- The Washington Times - Friday, January 7, 2005

President Bush’s choice for education secretary, Margaret Spellings, cleared the first hurdle of Senate confirmation yesterday with a unanimous favorable committee vote, sending the nomination to the floor for a final vote.

The Senate Health, Education, Labor and Pensions Committee took its vote after a two-hour confirmation hearing, making Mrs. Spellings’ nomination the first of Mr. Bush’s new Cabinet choices to go before the full Senate.

Sen. Michael B. Enzi, Wyoming Republican and new committee chairman, described Mrs. Spellings as “enthusiastic and knowledgeable” in her testimony.

“I look forward to Secretary-designee Spellings’ being confirmed by the full Senate in the coming weeks,” Mr. Enzi said.

Mrs. Spellings told senators that the administration would work with Congress to reinvigorate the nation’s high schools, bolster preschool programs for toddlers and push for greater public access to higher education.

Republicans and Democrats heaped praise on Mrs. Spellings, 47, who has been a close adviser to Mr. Bush during his time as Texas governor and president.

“I don’t think anyone has a better understanding of the president’s position [on education issues],” Mr. Enzi said.

Sen. Edward M. Kennedy of Massachusetts, the panel’s ranking Democrat, praised Mrs. Spellings for her “impressive record on domestic policy, especially in education. She’s a champion for public education, and I look forward very much to working with her as secretary.”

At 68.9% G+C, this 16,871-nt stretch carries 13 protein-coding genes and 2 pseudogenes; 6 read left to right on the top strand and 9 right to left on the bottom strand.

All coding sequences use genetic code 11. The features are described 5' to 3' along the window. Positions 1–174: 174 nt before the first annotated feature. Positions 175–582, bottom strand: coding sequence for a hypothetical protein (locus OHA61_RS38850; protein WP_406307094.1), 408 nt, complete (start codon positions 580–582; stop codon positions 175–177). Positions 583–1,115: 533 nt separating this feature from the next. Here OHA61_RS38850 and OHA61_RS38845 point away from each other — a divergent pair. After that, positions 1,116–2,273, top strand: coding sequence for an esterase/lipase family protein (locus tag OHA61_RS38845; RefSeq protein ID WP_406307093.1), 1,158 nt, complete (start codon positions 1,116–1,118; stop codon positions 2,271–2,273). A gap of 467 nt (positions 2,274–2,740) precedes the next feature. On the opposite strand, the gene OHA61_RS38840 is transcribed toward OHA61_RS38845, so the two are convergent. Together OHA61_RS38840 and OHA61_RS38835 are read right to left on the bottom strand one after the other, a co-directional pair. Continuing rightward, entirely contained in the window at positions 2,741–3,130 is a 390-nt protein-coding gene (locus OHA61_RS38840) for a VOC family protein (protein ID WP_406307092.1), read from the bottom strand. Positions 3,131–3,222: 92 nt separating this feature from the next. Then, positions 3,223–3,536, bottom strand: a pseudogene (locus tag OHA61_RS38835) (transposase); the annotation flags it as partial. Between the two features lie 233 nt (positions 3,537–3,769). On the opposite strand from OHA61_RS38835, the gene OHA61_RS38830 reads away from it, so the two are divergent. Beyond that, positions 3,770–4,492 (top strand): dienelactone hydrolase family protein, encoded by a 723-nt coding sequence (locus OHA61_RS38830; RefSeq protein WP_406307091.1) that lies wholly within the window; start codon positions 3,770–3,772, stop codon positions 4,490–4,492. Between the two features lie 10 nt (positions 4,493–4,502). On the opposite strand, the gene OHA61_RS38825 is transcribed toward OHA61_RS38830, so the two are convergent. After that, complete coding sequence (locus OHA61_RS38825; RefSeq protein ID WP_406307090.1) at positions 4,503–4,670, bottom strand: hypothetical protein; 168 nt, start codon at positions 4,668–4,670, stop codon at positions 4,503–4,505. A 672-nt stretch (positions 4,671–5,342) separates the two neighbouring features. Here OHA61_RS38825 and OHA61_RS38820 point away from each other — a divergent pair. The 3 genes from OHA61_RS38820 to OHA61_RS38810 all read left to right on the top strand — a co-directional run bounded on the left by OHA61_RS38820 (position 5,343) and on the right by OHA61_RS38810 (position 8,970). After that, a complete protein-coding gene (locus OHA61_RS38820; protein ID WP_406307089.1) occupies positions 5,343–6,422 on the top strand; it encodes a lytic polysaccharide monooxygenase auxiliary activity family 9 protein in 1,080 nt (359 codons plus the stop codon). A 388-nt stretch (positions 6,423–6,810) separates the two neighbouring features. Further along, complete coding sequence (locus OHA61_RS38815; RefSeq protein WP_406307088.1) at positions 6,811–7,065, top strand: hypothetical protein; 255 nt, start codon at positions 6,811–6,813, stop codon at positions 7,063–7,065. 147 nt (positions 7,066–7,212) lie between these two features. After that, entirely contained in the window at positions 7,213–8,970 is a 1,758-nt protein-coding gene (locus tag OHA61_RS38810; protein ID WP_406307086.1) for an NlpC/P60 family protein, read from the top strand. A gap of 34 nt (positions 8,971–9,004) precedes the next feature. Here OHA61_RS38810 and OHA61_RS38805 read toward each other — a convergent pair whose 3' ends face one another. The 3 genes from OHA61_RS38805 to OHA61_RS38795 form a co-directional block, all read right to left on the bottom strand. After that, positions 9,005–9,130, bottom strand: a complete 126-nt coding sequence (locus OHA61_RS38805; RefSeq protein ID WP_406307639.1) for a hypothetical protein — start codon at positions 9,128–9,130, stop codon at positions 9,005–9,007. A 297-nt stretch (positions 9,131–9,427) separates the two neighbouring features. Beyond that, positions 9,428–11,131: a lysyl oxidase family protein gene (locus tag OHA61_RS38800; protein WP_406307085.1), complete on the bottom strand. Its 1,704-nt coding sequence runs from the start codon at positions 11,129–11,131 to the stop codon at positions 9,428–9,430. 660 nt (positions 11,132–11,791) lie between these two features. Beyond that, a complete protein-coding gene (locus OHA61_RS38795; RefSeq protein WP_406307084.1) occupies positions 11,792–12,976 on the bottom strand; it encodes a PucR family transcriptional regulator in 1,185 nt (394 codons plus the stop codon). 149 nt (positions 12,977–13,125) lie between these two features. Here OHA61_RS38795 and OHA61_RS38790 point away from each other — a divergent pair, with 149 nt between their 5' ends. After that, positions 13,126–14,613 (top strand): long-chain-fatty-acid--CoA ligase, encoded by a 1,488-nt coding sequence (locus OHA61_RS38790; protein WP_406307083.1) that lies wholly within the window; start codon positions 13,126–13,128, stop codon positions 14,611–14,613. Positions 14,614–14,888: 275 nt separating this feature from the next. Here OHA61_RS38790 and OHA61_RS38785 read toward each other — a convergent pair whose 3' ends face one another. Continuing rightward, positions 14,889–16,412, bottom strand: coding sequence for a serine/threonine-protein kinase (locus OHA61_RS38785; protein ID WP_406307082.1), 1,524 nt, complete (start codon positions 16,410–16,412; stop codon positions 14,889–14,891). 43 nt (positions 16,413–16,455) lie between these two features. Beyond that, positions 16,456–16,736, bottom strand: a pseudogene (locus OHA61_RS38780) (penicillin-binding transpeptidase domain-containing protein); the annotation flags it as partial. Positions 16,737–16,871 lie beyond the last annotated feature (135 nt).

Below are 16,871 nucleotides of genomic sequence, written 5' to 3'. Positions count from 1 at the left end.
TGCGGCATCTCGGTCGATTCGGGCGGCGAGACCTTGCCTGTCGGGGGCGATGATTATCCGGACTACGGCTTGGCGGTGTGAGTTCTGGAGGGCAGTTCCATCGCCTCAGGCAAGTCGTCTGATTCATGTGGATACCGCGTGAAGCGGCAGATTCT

Mrs. Spellings testified that Mr. Bush’s second term would move beyond the strategic national goals, accountability measures and increased federal funding under the No Child Left Behind Act to tackle important problems at the high school level.

“With only 67 of every 100 ninth-graders graduating from high school on time and with the United States lagging in math … we must turn our attention to high schools and to math and science,” Mrs. Spellings said.

Mr. Bush’s new budget, to be issued next month, will call for reading and math assessments required under No Child Left Behind to be extended to ninth and 11th grades, Mrs. Spellings said. The law currently requires testing in grades three through eight.

Some House and Senate Republicans say the White House will have a strong fight within the party to expand No Child Left Behind, with some conservative leaders pushing to roll back the law’s accountability requirements.

Also, the budget will call for a federal “high school intervention initiative which focuses on reading skills and the critical ninth-grade year,” she told senators.

As federal dollars finance almost one-third of all higher education costs, another goal is to require colleges and universities to provide clearer financial information and options to students and their parents, Mrs. Spellings said.

“Parents are confused about it. … We must address the issues of affordability and accessibility by increasing resources for Pell grants and revamping the student aid system to better meet the needs of today’s college students,” she said.

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